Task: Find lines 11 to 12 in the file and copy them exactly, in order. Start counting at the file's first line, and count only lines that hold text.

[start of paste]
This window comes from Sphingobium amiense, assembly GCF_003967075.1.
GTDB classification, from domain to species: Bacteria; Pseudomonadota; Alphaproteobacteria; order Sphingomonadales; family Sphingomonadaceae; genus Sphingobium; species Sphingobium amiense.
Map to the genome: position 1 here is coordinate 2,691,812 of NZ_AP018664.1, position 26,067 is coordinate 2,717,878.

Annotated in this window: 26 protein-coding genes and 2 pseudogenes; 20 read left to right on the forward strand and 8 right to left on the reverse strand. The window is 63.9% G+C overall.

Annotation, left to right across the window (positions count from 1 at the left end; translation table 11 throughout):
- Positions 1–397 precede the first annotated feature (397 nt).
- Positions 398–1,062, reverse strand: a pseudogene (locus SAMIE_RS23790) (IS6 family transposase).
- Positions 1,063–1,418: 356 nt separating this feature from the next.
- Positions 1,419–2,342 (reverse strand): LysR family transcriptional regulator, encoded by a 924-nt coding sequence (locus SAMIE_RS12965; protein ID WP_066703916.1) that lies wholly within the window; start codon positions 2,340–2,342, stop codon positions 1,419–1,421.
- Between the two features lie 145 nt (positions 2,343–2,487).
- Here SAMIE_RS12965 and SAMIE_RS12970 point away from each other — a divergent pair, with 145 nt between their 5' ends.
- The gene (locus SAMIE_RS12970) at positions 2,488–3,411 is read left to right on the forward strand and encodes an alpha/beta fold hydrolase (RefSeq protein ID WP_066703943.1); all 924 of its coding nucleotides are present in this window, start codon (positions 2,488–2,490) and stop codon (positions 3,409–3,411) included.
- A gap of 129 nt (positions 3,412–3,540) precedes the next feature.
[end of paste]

- Here SAMIE_RS12965 and SAMIE_RS12970 point away from each other — a divergent pair, with 145 nt between their 5' ends.
- The gene (locus SAMIE_RS12970) at positions 2,488–3,411 is read left to right on the forward strand and encodes an alpha/beta fold hydrolase (RefSeq protein ID WP_066703943.1); all 924 of its coding nucleotides are present in this window, start codon (positions 2,488–2,490) and stop codon (positions 3,409–3,411) included.